What’s with all the cakes? It could be said, fairly I guess, that I’ve been on something of a cake kick lately, what with the banana cake and the vanilla cupcakes and the make-in-minutes chocolate cake and, now, this. I have no excuses, just a faint comment that, well, I’m almost done for now, really. In the meantime, if you’re looking for some substance, may I recommend my friend Kendra’s chicken souvlaki? It’s fantastic, and since my pictures don’t do it justice, I’ll just tell you, TRY IT. Really.

Restaurant Eve’s Cake
from The Washington Post, April 2006

My favorite part of this recipe is how hard it is to mess up: you’re actually told not to worry about overmixing. Doesn’t that make you excited? Let your mixer do the work, and you reap the benefits.

A word on the frosting: As sweet and delicious as this frosting is, I have decided, I think officially, that I do not prefer buttercream. Next cake, it will be whipped, and that’s a decision I will stand by.

Ingredients:
8 ounces (2 sticks) unsalted butter, plus additional to grease pans
2 cups sugar
2 1/2 cups flour
1 Tablespoon baking powder
1 teaspoon salt
4 eggs at room temperature
1 teaspoon vanilla extract
1 cup milk (may substitute low-fat or nonfat)
Frosting (recipe follows)

Directions:
Preheat the oven to 350 degrees. Lightly grease and flour two 9-inch cake pans and line the bottoms with parchment paper.

Melt butter and let it cool to room temperature.

Combine the sugar, flour, baking powder and salt in the large bowl of a stand mixer. (A stand mixer is preferable for this recipe, though a hand-held electric mixer may be used.) On medium speed, add the butter, incorporating in several additions. Beat for about 2 minutes, or until combined; the texture should resemble cornmeal.

In a separate bowl, combine the eggs, vanilla extract and milk. Add to the flour-butter mixture in two batches (scraping the bowl once), and beat on medium speed for 2 minutes, or until smooth.

Distribute the batter evenly between the two prepared pans. Bake for 35 minutes, or until a toothpick inserted into the middle of the cake comes out clean. Transfer to a wire rack and cool for 20 minutes. Remove cakes from pans to cool completely. Frost the cake. It can stand at room temperature for 1 hour; otherwise, cover and refrigerate until ready to serve.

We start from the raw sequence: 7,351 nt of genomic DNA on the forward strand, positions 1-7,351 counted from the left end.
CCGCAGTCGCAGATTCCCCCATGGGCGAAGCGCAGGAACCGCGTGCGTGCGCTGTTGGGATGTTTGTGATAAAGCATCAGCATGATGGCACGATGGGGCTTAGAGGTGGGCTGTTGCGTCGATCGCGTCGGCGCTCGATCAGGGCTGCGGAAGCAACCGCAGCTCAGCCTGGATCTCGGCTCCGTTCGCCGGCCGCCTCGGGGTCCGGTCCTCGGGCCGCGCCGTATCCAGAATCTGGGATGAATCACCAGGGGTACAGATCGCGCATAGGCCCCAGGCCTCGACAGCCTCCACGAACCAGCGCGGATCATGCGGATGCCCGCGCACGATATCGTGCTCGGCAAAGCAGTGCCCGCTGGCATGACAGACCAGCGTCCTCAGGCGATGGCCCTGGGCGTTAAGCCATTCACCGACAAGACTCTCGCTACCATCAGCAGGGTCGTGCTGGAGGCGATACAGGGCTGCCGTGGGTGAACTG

Frosting
Ingredients:
8 ounces (2 sticks) unsalted butter, at room temperature
2 pounds (7 1/2 -8 cups) confectioners’ sugar

1 teaspoon vanilla extract
1/2 cup heavy cream, (may substitute whole, low-fat or nonfat milk)
Natural food coloring (optional)

Directions:
In a stand mixer on medium speed, beat the butter until fluffy. On low speed, add the sugar in batches, increasing the speed to high after each addition is incorporated. Scrape down the bowl as needed. Add the vanilla extract and cream in a steady stream on low speed until incorporated. Add a few drops of food coloring, if desired. (Restaurant Eve uses red to make pink.) Beat on high speed for 8-10 minutes, until light and fluffy.

Shanna Mallon started Food Loves Writing back in 2008, as a way to remember her grandma and write about her life through food. Since then it's become a place leading her to a lifestyle of eating whole foods, a new home in Nashville and the love of her life, Tim. Follow Shanna on Twitter @foodloves, keep up with Food Loves Writing on Facebook and stay inspired with the monthly newsletter.

This Post Has 40 Comments

  1. figmolly

    I love buttercream so I’m on a mission to convince everyone it’s the best. Have you ever tried a “proper” buttercream that involves making a sugar syrup and contains eggs. It really creates a ligher, fluffier buttercream that retains the wonderful butter creaminess? If not, the Joy of Cooking has a good basic recipe.

    1. Tyler